VAT Update – June 2022

29 Jun 2022

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In this month’s VAT Update we outline HM Revenue & Customs’ (HMRC’s) change in approach to determining business from non-business activities; we highlight a case where transfer of a going concern (TOGC) VAT treatment was denied on the sale of a property; we look at the steps required to avoid Making Tax Digital (MTD) penalties and highlight a pilot being run by HMRC to speed up option to tax elections.

HMRC has issued Revenue & Customs Brief 10 (2022) to announce a change in approach when considering whether an activity is being carried out in the course of business or whether it is a non-business activity. The concept of ‘business’ or ‘economic activity’ is fundamental to the VAT system. If an activity is deemed to be non-business it means it is outside the scope of VAT and no VAT needs to be brought to account, but it also means that no VAT can be reclaimed on costs associated with that activity.

The latest update has been issued as a result of cases where taxpayers argued that their non-business activities permitted them to issue zero-rated certificates for the construction of new properties. HMRC was successful in arguing that their activities were in the course of business and zero-rating was not therefore appropriate.

Historically, HMRC and businesses have relied on a series of tests from Lord Fisher [1981] STC 238 and Morrison’s Academy Boarding Houses Association [1978] STC 1. These are very old cases and have been overtaken by more recent judgements. HMRC is now adopting these more recent decisions in its guidance.

The judgement in Wakefield College [2018] BVC 22 suggested a two-stage test, which HMRC is now incorporating:

Stage 1: The activity results in a supply of goods or services for consideration. There must be a legal relationship between supplier and recipient which determines the recipient will pay a consideration to the supplier for goods or service received. The absence of consideration would generally indicate a non-business activity, however deemed supply rules would still need to be factored in.

Stage 2: The supply is made for the purpose of obtaining income therefrom (remuneration). For an activity to be a business activity it must be undertaken for the purpose of obtaining income, even if that income does not cover all of the costs.

Both stages need to be considered as there are circumstances where consideration will be received for a supply but below market value and this may suggest that the activity is not being undertaken for the purposes of receiving income.

HMRC suggests the business tests that came out of Lord Fisher and Morrison’s Boarding Academy are still helpful in providing an indication of the types of factors to be considered when determining whether an activity is business or non-business, however they will be adopting the two-stage approach now, as described.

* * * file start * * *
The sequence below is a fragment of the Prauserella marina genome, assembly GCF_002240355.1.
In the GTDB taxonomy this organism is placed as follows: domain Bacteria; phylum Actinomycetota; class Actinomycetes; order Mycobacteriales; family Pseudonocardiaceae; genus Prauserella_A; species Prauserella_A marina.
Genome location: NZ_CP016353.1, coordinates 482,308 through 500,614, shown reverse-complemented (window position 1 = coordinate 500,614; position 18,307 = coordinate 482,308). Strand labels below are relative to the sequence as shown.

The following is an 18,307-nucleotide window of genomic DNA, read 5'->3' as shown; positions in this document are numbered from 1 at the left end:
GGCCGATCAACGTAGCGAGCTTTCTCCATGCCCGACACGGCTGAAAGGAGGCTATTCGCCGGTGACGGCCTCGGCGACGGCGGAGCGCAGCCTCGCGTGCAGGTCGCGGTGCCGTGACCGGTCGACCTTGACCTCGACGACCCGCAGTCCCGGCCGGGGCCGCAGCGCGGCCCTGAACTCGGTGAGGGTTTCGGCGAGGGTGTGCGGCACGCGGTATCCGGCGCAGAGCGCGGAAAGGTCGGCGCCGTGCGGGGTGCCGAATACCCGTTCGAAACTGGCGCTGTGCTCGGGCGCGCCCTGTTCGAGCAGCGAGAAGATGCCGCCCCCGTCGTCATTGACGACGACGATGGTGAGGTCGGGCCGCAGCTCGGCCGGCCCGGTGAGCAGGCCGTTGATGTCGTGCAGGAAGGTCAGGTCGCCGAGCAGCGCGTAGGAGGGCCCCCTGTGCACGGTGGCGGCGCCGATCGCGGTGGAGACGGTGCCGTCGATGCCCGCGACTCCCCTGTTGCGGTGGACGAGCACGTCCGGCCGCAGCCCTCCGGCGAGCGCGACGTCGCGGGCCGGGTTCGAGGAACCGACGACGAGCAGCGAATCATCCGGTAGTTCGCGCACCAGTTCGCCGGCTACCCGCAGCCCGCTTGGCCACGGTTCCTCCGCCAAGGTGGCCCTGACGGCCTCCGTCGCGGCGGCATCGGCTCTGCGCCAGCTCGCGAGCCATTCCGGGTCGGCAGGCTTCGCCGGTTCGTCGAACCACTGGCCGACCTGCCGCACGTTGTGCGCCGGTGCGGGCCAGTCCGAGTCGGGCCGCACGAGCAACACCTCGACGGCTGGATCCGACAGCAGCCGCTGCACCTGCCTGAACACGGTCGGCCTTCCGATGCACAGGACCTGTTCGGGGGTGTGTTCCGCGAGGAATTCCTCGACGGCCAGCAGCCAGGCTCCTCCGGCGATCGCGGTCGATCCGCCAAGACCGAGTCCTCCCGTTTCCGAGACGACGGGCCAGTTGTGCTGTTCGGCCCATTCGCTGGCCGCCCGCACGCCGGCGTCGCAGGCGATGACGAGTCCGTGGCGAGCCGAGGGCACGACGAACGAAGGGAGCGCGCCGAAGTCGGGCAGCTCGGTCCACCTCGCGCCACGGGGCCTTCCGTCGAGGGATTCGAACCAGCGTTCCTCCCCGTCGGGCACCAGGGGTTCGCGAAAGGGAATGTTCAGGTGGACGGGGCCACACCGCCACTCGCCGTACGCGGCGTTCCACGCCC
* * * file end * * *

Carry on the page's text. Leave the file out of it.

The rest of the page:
Comment: It is perhaps not unsurprising that HMRC is stepping away from case law that is 40 years old, and adopting an approach based on more recent court judgments.

At this stage, HMRC’s comments focus on cases relating to the issue of zero-rating certificates rather than to wider business/non-business issues, such as VAT recovery on costs or the nature of income received. However, the change in policy will be of particular interest to charities and not-for-profits, as they typically have non-business activities. They should review their position to see if under the new two stage test, they would need to consider a different treatment with respect to certain activities.

HMRC’s change in approach may have a wider impact, and transactions undertaken without the expectation that payment will be received, or for a consideration that is below market value, must now be considered at risk of HMRC concluding it is a non-business activity. This will affect VAT recovery on associated costs.

To discuss the implications of HMRC’s change in policy please contact Alison Hone, VAT Partner.

Revenue and Customs Brief 10 (2022): VAT — business and non-business activities – GOV.UK (www.gov.uk)

The First Tier Tribunal (FTT) case of Haymarket Media Group Limited (TC/2019/00989) highlights the need to tread carefully when applying transfer of a going concern (TOGC) treatment to a disposal of land or property. The court concluded in Haymarket that the sale of TV studios was not TOGC as there was neither a property development business nor a property rental business being transferred. It also highlights that TOGC’s cannot be artificially created to achieve a VAT cash flow or, as in the Haymarket case, for the buyer to pay less Stamp Duty Land Tax (SDLT).

In trying to achieve a TOGC, the appellant (the transferor in this case) sought to put into place arrangements to enable it to treat the transaction as the sale of a property rental business The FTT did not agree. The issue was that the tenants at the time of completion of the property sale had been introduced by the buyer and the seller had always intended to sell with vacant possession. The appellant’s fallback position, that it was running a property development business, also failed to gain favour with the court based on the facts.